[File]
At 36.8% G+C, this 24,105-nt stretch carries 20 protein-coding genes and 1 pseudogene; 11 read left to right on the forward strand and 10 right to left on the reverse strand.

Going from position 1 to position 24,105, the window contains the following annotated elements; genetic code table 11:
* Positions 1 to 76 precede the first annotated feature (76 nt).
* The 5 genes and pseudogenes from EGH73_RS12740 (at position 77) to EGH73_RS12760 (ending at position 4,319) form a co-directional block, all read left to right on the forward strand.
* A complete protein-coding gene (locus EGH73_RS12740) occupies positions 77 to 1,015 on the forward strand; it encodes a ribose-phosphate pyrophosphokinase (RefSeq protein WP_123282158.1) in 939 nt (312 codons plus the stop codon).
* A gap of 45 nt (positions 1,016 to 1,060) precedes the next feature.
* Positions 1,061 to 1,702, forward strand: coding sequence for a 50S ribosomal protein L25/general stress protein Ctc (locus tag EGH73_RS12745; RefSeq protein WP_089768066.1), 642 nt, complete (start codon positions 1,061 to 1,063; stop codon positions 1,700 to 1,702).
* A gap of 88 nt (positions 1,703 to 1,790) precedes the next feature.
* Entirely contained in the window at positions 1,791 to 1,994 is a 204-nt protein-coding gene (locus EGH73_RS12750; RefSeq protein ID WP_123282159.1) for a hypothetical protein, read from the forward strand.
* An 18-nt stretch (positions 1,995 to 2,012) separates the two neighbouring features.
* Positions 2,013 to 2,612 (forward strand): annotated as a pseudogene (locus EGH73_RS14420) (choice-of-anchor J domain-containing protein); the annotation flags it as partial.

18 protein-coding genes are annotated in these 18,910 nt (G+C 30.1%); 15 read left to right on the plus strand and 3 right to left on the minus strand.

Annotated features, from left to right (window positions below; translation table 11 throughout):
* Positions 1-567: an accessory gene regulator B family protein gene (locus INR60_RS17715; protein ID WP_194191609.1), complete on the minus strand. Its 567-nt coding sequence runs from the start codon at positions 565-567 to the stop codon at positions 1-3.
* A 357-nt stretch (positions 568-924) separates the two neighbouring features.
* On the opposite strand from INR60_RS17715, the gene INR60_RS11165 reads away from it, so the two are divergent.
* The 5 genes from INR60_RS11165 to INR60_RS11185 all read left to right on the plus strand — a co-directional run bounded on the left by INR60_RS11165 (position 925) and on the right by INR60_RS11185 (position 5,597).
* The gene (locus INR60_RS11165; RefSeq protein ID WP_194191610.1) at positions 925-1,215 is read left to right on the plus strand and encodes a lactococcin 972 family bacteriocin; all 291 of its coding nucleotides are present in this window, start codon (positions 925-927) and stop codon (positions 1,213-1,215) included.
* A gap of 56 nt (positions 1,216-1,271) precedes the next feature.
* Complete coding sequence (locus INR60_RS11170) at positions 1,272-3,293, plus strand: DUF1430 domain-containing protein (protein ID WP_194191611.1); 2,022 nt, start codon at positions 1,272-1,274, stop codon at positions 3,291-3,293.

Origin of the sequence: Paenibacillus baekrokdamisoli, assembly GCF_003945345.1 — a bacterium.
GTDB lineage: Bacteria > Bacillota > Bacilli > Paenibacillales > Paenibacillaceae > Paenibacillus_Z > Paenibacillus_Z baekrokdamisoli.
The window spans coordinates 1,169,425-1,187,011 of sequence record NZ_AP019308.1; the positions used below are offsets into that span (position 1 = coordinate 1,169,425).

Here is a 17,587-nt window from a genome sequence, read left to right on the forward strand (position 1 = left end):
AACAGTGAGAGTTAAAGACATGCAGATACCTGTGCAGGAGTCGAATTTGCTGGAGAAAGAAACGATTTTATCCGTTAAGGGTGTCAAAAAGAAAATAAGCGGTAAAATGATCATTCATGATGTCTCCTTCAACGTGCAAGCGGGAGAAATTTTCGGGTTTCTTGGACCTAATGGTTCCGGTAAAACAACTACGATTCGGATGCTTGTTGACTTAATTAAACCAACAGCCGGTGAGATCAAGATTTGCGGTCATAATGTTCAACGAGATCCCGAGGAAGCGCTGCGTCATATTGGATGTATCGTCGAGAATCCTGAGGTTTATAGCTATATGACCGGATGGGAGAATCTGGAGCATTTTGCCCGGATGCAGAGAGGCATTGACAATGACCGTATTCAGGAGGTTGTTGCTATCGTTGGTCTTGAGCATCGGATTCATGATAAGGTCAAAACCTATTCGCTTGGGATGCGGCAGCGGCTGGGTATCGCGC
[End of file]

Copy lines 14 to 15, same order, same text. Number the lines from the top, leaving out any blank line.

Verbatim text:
* Positions 1-567: an accessory gene regulator B family protein gene (locus INR60_RS17715; protein ID WP_194191609.1), complete on the minus strand. Its 567-nt coding sequence runs from the start codon at positions 565-567 to the stop codon at positions 1-3.
* A 357-nt stretch (positions 568-924) separates the two neighbouring features.